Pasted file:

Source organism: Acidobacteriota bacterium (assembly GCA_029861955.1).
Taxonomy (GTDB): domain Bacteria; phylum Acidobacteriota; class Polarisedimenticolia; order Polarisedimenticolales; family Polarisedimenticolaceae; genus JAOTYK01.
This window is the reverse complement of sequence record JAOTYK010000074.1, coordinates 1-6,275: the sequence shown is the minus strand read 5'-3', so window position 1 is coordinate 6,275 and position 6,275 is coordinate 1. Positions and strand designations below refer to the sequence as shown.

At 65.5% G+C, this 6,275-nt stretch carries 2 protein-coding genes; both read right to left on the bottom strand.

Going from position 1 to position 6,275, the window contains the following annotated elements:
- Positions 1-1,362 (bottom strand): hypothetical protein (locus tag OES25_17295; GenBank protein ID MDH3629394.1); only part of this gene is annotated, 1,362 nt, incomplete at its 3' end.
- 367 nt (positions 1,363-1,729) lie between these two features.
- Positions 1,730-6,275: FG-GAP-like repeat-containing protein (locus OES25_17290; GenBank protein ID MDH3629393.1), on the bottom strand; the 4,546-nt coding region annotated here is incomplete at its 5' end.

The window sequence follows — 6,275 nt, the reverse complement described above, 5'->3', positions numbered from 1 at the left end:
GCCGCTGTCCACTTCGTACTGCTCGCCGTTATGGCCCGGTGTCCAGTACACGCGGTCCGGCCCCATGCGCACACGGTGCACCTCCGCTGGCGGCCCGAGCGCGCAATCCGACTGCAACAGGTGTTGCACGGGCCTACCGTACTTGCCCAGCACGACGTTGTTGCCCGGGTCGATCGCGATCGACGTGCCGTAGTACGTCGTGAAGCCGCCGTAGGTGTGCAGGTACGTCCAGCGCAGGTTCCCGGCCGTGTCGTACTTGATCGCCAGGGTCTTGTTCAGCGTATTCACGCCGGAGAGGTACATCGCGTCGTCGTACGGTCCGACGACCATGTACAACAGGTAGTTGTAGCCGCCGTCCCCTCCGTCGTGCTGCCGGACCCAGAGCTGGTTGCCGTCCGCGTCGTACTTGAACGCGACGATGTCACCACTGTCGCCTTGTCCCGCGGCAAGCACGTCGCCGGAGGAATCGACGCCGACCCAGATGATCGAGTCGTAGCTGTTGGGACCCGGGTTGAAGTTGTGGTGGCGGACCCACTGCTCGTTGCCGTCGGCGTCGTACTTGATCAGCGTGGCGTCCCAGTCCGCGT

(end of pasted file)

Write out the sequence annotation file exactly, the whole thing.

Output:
Source organism: Acidobacteriota bacterium (assembly GCA_029861955.1).
Taxonomy (GTDB): domain Bacteria; phylum Acidobacteriota; class Polarisedimenticolia; order Polarisedimenticolales; family Polarisedimenticolaceae; genus JAOTYK01.
This window is the reverse complement of sequence record JAOTYK010000074.1, coordinates 1-6,275: the sequence shown is the minus strand read 5'-3', so window position 1 is coordinate 6,275 and position 6,275 is coordinate 1. Positions and strand designations below refer to the sequence as shown.

At 65.5% G+C, this 6,275-nt stretch carries 2 protein-coding genes; both read right to left on the bottom strand.

Going from position 1 to position 6,275, the window contains the following annotated elements:
- Positions 1-1,362 (bottom strand): hypothetical protein (locus tag OES25_17295; GenBank protein ID MDH3629394.1); only part of this gene is annotated, 1,362 nt, incomplete at its 3' end.
- 367 nt (positions 1,363-1,729) lie between these two features.
- Positions 1,730-6,275: FG-GAP-like repeat-containing protein (locus OES25_17290; GenBank protein ID MDH3629393.1), on the bottom strand; the 4,546-nt coding region annotated here is incomplete at its 5' end.

The window sequence follows — 6,275 nt, the reverse complement described above, 5'->3', positions numbered from 1 at the left end:
GCCGCTGTCCACTTCGTACTGCTCGCCGTTATGGCCCGGTGTCCAGTACACGCGGTCCGGCCCCATGCGCACACGGTGCACCTCCGCTGGCGGCCCGAGCGCGCAATCCGACTGCAACAGGTGTTGCACGGGCCTACCGTACTTGCCCAGCACGACGTTGTTGCCCGGGTCGATCGCGATCGACGTGCCGTAGTACGTCGTGAAGCCGCCGTAGGTGTGCAGGTACGTCCAGCGCAGGTTCCCGGCCGTGTCGTACTTGATCGCCAGGGTCTTGTTCAGCGTATTCACGCCGGAGAGGTACATCGCGTCGTCGTACGGTCCGACGACCATGTACAACAGGTAGTTGTAGCCGCCGTCCCCTCCGTCGTGCTGCCGGACCCAGAGCTGGTTGCCGTCCGCGTCGTACTTGAACGCGACGATGTCACCACTGTCGCCTTGTCCCGCGGCAAGCACGTCGCCGGAGGAATCGACGCCGACCCAGATGATCGAGTCGTAGCTGTTGGGACCCGGGTTGAAGTTGTGGTGGCGGACCCACTGCTCGTTGCCGTCGGCGTCGTACTTGATCAGCGTGGCGTCCCAGTCCGCGT